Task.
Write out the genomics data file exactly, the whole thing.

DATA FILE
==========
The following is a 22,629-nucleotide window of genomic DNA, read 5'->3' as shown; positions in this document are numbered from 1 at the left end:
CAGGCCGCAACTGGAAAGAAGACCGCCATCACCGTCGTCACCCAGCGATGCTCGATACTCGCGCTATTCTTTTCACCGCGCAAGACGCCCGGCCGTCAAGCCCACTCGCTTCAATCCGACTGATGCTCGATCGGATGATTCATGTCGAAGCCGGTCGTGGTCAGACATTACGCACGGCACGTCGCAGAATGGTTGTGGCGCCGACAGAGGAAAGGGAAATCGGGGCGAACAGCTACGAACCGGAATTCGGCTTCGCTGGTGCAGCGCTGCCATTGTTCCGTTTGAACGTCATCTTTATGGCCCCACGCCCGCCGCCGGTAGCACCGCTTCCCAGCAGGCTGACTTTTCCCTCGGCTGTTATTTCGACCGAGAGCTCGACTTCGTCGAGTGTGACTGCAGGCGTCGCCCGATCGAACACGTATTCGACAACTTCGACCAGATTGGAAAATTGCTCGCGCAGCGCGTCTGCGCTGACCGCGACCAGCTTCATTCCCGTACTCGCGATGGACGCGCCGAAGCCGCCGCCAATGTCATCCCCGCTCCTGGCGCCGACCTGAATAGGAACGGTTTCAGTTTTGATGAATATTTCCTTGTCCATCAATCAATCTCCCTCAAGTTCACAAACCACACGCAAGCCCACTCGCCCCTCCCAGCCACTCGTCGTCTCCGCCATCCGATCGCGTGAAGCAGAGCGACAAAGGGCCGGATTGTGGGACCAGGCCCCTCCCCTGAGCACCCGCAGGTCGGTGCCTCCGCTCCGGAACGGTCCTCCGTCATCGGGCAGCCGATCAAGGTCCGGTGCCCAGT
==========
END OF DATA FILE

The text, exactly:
The following is a 22,629-nucleotide window of genomic DNA, read 5'->3' as shown; positions in this document are numbered from 1 at the left end:
CAGGCCGCAACTGGAAAGAAGACCGCCATCACCGTCGTCACCCAGCGATGCTCGATACTCGCGCTATTCTTTTCACCGCGCAAGACGCCCGGCCGTCAAGCCCACTCGCTTCAATCCGACTGATGCTCGATCGGATGATTCATGTCGAAGCCGGTCGTGGTCAGACATTACGCACGGCACGTCGCAGAATGGTTGTGGCGCCGACAGAGGAAAGGGAAATCGGGGCGAACAGCTACGAACCGGAATTCGGCTTCGCTGGTGCAGCGCTGCCATTGTTCCGTTTGAACGTCATCTTTATGGCCCCACGCCCGCCGCCGGTAGCACCGCTTCCCAGCAGGCTGACTTTTCCCTCGGCTGTTATTTCGACCGAGAGCTCGACTTCGTCGAGTGTGACTGCAGGCGTCGCCCGATCGAACACGTATTCGACAACTTCGACCAGATTGGAAAATTGCTCGCGCAGCGCGTCTGCGCTGACCGCGACCAGCTTCATTCCCGTACTCGCGATGGACGCGCCGAAGCCGCCGCCAATGTCATCCCCGCTCCTGGCGCCGACCTGAATAGGAACGGTTTCAGTTTTGATGAATATTTCCTTGTCCATCAATCAATCTCCCTCAAGTTCACAAACCACACGCAAGCCCACTCGCCCCTCCCAGCCACTCGTCGTCTCCGCCATCCGATCGCGTGAAGCAGAGCGACAAAGGGCCGGATTGTGGGACCAGGCCCCTCCCCTGAGCACCCGCAGGTCGGTGCCTCCGCTCCGGAACGGTCCTCCGTCATCGGGCAGCCGATCAAGGTCCGGTGCCCAGT